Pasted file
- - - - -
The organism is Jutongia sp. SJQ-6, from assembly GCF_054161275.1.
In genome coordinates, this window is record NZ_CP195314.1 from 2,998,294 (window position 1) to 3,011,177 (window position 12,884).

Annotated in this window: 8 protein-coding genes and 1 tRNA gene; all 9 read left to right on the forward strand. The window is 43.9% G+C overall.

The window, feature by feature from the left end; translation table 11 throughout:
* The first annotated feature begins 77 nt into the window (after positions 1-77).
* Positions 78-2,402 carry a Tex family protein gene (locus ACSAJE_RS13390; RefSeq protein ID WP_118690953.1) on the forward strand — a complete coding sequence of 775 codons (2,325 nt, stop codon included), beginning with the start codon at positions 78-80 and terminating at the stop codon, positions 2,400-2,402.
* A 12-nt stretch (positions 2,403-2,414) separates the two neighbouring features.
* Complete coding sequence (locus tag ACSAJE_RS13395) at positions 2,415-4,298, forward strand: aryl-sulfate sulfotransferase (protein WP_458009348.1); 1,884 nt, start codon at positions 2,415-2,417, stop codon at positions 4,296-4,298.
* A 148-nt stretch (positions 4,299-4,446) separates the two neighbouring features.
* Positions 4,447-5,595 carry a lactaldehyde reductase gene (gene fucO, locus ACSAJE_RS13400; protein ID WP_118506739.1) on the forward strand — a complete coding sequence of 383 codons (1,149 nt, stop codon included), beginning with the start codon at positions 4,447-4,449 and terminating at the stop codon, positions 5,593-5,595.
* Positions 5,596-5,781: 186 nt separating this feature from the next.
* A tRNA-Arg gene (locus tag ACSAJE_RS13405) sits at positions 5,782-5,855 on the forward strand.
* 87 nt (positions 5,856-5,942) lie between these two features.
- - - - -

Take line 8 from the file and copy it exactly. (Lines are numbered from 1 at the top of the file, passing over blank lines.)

* Complete coding sequence (locus tag ACSAJE_RS13395) at positions 2,415-4,298, forward strand: aryl-sulfate sulfotransferase (protein WP_458009348.1); 1,884 nt, start codon at positions 2,415-2,417, stop codon at positions 4,296-4,298.